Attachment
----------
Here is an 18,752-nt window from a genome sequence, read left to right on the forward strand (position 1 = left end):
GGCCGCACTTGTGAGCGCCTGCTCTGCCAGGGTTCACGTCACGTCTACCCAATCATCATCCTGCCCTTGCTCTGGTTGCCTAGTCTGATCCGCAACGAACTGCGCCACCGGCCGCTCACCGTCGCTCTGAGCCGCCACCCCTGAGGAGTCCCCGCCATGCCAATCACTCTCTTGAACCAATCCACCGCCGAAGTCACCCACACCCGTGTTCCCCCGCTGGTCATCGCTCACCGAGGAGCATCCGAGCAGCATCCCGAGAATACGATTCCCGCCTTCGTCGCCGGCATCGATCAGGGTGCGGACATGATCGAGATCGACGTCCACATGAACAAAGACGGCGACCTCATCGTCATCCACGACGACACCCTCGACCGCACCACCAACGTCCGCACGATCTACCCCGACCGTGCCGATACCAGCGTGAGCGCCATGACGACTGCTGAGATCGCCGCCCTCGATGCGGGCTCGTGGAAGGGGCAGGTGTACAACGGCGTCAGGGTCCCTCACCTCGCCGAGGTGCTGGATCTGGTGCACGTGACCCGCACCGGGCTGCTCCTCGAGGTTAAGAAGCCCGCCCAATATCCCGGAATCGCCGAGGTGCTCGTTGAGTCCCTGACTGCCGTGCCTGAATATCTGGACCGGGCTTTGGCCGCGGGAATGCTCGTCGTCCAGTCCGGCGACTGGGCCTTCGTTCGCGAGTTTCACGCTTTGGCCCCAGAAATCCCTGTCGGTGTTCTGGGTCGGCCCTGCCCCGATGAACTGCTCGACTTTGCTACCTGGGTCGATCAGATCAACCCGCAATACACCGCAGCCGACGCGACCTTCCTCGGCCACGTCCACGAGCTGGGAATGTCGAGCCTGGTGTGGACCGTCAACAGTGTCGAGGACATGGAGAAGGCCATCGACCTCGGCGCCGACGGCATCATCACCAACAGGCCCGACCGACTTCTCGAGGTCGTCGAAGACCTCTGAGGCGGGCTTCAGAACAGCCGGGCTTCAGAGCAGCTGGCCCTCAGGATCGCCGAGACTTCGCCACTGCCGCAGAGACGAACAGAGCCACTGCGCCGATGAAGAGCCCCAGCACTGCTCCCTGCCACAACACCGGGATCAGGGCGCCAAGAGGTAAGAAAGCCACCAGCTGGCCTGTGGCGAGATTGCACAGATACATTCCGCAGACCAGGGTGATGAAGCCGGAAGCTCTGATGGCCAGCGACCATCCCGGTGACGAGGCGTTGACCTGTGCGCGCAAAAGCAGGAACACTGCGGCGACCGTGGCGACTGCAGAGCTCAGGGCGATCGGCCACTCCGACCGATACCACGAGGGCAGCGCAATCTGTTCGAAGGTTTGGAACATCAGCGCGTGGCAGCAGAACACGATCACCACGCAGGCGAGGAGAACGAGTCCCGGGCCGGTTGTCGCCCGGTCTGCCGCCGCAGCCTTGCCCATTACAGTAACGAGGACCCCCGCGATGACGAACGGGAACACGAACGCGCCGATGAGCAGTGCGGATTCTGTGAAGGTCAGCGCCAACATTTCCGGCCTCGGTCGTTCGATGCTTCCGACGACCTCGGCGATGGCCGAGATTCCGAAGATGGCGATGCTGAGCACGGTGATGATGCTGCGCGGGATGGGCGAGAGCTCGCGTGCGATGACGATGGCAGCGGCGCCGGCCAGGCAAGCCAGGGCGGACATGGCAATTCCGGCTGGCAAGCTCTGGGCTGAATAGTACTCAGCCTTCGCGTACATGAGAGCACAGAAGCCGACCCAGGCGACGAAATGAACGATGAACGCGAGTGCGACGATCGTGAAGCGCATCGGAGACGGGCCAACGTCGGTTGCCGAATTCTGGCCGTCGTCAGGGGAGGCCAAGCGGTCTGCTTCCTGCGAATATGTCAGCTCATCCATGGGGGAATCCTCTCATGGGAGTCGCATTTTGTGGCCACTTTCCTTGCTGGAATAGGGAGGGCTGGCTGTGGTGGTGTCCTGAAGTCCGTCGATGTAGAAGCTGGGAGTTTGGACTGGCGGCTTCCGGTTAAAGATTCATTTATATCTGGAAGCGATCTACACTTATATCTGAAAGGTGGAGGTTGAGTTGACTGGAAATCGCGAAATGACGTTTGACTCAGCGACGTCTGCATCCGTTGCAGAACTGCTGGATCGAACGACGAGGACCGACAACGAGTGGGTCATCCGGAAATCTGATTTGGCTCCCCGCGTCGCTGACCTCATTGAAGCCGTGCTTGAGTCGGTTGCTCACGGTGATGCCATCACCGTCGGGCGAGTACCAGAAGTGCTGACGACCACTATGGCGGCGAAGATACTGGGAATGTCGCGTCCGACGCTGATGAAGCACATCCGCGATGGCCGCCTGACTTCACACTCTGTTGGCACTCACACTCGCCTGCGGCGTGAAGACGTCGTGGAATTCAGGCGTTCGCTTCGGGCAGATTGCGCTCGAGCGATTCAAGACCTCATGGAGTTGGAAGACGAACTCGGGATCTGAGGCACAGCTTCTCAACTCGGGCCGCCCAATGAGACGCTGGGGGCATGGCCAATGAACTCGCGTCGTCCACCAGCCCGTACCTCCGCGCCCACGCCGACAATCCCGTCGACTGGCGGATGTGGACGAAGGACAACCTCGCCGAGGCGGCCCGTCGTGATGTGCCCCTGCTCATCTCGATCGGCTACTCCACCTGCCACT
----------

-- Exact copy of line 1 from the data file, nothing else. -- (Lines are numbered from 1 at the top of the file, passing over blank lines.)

Here is an 18,752-nt window from a genome sequence, read left to right on the forward strand (position 1 = left end):